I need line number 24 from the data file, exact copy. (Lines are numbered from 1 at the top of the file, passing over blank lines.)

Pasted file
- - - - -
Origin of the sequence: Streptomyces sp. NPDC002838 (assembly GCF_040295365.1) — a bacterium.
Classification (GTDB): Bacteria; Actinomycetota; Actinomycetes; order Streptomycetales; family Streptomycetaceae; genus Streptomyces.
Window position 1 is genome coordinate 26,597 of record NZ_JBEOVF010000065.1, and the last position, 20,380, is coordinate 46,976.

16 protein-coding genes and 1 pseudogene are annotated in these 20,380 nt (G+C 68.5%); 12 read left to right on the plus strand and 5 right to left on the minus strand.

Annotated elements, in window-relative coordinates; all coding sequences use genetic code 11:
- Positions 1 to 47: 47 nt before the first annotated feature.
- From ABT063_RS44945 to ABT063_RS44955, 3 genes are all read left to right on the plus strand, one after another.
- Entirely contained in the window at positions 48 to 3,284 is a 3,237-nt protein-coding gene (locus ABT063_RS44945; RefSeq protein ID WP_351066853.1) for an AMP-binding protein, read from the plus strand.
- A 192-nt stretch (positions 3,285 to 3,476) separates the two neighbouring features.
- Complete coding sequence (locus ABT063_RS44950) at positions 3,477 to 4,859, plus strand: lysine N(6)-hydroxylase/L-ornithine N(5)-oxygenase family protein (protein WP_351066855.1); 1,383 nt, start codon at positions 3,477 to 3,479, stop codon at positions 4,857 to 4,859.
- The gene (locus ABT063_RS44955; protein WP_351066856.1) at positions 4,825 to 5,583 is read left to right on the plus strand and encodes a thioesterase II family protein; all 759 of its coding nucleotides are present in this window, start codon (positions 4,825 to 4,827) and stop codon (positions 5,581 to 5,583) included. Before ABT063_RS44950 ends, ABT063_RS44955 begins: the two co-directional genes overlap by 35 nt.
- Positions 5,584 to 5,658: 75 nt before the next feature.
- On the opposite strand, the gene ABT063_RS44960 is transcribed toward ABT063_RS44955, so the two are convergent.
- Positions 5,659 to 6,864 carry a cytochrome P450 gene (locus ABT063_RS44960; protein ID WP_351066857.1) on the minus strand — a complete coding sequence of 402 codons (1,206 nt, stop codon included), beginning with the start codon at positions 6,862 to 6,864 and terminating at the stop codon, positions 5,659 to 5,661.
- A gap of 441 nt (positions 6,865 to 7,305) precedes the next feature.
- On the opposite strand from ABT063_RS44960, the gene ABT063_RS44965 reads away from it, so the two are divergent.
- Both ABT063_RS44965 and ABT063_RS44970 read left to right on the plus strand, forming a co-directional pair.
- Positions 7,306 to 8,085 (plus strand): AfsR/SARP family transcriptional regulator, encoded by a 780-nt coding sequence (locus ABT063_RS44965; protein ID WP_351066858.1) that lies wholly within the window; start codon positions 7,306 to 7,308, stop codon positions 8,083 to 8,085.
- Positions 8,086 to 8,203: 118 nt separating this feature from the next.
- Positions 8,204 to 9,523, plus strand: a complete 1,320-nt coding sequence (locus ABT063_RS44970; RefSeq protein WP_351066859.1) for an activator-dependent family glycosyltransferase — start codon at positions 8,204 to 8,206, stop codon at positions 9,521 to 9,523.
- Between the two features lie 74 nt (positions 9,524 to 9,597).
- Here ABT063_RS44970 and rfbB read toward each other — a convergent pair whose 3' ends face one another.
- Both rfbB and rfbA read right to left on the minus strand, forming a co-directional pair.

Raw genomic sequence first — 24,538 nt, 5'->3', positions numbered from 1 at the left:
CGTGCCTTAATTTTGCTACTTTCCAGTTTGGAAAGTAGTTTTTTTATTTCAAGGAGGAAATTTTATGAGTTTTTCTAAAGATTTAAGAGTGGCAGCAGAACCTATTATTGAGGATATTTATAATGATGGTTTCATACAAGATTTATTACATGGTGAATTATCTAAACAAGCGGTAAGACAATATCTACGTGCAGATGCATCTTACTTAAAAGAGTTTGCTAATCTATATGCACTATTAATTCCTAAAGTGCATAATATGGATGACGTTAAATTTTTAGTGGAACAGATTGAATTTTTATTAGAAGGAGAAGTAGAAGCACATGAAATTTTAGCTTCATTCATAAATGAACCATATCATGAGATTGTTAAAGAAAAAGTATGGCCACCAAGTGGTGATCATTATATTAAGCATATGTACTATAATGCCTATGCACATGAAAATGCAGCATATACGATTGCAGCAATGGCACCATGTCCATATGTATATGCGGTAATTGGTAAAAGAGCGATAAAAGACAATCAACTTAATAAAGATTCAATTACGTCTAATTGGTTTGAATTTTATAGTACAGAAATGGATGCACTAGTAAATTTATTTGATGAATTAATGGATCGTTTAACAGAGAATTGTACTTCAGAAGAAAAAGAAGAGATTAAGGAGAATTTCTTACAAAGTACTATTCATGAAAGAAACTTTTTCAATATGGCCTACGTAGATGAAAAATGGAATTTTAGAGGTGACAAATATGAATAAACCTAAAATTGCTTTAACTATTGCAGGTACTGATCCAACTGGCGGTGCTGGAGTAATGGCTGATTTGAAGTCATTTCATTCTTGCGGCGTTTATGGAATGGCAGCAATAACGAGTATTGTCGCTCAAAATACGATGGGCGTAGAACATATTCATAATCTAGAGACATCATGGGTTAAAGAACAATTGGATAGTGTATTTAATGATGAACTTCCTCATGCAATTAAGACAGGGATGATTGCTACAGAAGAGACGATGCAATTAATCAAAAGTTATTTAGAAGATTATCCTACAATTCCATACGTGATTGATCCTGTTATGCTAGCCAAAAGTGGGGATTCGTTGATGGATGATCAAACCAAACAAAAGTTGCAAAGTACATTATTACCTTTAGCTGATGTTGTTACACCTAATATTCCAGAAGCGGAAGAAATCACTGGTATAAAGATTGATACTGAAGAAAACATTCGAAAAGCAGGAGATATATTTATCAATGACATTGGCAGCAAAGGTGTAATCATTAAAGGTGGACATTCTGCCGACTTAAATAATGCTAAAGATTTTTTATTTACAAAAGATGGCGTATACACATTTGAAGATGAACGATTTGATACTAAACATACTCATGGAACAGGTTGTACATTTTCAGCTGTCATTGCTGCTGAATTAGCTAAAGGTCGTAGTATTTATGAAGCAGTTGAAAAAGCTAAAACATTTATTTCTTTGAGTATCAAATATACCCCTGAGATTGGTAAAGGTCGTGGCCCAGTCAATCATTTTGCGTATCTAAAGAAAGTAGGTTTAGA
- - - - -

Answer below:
Raw genomic sequence first — 24,538 nt, 5'->3', positions numbered from 1 at the left: